To that end, according to recent reports a handful of candidates have emerged to replace Nate McMillan as the Pacers’ head coach. There are still other candidates who might be considered dark horses. By me. Let’s examine the list of potential new head coaches for YOUR Indiana Pacers:
Dave Joerger, former head coach of the Sacramento Kings and Memphis Grizzlies
Joerger was good enough to claw his way up from being a semi-pro assistant in the arctic hinterlands somewhere to become a two-time NBA head coach. That’s really good! Not good enough, though, to not get fired from each of those jobs in somewhat short order. That’s very not good! “Joerger” is Icelandic for “Peter Principle,” it seems.
Chauncey Billups, former Detroit Pistons point guard
This is the safe pick, relatively speaking. Or as “safe” as hiring someone with no coaching experience can be—that is what NBA teams are doing now, apparently. Whatever. Most people think he will probably be the Pacers’ pick. I am not looking forward to the ten billion think pieces re-litigating the “Malice in the Palace,” which Billups was a part of. If he hires Ben Wallace as an assistant, though, we riot.
Red Panda, world’s foremost entertainer and probably the next pope
She will likely not be the Pacers’ new head coach, but not for the reasons you’d think. No, she is too good for this city, frankly, or any other city for that matter. She cannot be tied down to one singular address. (Unless it is the Vatican, I suppose.) No, she must be free to ride the jet streams of her own one-wheeled magic, inspiring God Himself while kicking a thousand cereal bowls onto her head. That doesn’t mean the Pacers shouldn’t interview her, though.
Mike D’Antoni, former head coach of every basketball team in North America EXCEPT the Pacers, almost
D’Antoni is fine, really. He’s the corporate choice. He is where you finally decide to go when a group of co-workers can’t agree on a place to eat and everybody’s collective blood sugar is getting low. In a world of cool indie bistros and rad Jamaican joints on the seedy side of town, he is the O’Charley’s in front of the mall.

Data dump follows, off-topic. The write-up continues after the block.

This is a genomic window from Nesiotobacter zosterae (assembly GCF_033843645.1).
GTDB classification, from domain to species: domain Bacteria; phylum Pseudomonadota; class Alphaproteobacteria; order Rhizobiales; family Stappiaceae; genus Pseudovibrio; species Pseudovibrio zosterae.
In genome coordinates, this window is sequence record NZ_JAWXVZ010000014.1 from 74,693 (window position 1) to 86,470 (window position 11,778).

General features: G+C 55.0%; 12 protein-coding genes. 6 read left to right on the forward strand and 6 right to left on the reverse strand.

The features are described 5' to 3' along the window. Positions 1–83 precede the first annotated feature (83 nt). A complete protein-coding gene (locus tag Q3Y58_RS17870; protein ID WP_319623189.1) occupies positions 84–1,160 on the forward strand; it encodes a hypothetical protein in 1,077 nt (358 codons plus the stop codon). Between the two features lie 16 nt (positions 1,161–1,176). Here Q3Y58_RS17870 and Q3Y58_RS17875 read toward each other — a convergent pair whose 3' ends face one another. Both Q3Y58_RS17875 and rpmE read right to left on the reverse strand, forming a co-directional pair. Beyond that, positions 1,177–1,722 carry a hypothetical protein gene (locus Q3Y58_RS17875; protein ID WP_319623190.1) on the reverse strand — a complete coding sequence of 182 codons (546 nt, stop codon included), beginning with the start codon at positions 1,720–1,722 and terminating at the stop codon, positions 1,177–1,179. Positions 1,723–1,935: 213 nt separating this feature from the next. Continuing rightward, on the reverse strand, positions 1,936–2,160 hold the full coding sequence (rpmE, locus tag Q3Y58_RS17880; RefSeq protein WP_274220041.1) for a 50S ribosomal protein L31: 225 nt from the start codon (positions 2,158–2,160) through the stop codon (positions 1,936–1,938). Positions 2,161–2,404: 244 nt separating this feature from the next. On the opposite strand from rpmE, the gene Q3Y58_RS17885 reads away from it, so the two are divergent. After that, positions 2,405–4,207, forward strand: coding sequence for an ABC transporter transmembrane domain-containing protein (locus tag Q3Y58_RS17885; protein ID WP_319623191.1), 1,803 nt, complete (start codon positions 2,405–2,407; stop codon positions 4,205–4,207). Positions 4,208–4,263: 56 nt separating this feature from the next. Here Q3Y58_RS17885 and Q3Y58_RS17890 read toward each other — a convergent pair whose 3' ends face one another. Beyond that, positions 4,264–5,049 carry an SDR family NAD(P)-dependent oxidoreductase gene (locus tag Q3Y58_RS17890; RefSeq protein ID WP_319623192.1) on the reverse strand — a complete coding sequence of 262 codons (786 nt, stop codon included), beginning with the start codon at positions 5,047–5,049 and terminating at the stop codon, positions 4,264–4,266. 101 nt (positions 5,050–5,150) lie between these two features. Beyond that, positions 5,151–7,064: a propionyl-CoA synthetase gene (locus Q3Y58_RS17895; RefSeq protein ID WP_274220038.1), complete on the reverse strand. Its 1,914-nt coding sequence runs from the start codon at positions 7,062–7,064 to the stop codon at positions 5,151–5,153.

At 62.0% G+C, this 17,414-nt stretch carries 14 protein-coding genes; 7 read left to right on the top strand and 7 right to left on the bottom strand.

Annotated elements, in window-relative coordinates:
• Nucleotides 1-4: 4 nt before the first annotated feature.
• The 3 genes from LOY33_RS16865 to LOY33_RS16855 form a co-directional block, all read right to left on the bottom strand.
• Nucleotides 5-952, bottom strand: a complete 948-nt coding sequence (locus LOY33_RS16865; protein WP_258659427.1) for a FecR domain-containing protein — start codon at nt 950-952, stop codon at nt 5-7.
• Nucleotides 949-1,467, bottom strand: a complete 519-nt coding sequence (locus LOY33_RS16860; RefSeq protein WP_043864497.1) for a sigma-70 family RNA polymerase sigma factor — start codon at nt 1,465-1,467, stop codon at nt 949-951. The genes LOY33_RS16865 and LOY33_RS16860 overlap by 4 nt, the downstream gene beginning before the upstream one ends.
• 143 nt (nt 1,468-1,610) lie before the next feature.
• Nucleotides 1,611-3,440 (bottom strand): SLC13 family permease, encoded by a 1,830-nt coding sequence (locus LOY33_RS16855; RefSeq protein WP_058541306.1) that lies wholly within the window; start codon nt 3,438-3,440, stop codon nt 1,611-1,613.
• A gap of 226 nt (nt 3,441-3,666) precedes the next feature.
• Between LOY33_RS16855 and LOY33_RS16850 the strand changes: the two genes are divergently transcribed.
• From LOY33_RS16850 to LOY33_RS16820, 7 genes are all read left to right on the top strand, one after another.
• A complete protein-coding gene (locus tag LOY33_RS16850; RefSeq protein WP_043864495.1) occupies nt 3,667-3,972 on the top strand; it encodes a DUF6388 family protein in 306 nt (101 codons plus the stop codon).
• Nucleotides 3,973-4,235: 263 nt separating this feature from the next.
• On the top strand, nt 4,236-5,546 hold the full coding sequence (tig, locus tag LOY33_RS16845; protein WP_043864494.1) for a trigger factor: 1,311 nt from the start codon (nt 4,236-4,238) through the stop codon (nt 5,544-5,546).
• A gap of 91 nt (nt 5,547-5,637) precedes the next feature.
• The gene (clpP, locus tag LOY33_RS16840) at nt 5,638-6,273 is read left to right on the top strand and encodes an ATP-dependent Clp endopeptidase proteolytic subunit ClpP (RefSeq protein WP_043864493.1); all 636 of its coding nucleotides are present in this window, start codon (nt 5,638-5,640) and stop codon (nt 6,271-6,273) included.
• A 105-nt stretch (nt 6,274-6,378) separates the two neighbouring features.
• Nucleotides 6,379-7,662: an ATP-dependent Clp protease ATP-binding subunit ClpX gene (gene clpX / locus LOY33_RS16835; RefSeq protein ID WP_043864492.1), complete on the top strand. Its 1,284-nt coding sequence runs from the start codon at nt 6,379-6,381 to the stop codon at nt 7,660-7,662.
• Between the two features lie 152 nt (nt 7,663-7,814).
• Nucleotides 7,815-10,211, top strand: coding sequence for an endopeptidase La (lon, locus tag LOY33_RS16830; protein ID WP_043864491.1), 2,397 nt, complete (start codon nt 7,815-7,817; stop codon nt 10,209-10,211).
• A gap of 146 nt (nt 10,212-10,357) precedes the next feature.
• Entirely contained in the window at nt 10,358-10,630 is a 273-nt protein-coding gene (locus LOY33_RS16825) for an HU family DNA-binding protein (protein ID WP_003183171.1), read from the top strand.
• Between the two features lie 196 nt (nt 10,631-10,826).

Jacque Vaughn, former head coach of the Orlando Magic
He’s fine too, I suppose. He is also a corporate choice, albeit slightly less so. Equally uninspiring.
Ed Sahm, Indianapolis restaurateur/silent guardian/watchful protector
Like Billups, he also has no NBA coaching experience. Unlike Billups or anyone else up for the Pacers job, Ed and his group have been working tirelessly and selflessly to help this city through the pandemic in whichever ways they can. Think about it: his late-game adjustments and set-calls would be no worse than McMillian’s. And the Pacers’ “Come to Our House” Thanksgiving dinner for disadvantaged families would be exponentially more spectacular.
Becky Hammon, San Antonio Spurs assistant coach
This is the smart pick…on paper. Any human being who basketball Gandhi/America’s dad Gregg Popovich trusts as his first lieutenant is “the smart pick.” But NBA seasons are not played on paper, and archaic norms die hard. It may be the smart pick, but it is certainly not the easy pick.
In the New Yorker’s 2018 profile of Hammon, Popovich said about her potential hire as a head coach that “it’s going to take somebody who has some guts, some imagination, and is not driven by old standards and old forms.”
You know who showed some guts and imagination when they hired the NBA’s first female assistant general manager two years ago? The Pacers, when they quietly hired Kelly Krauskopf. They were not driven by old standards nor old forms then, and they did not do it for publicity, nor wokeness points on Twitter. Like every other NBA front office person, you rarely (if ever) read about her now. She is just doing her job that the Pacers felt she was qualified to do.
Hammon is who the Pacers will choose, I believe, not just because the Pacers have proven to be the hypothetical franchise described by Popovich. Mainly, it’s because she’s the person most qualified for the job.
Whether she can do the job well or not is another discussion, for another time. Hopefully not next September, though, when things (knock on wood) will have returned to normal and we won’t need to soothe ourselves by talking about the NBA.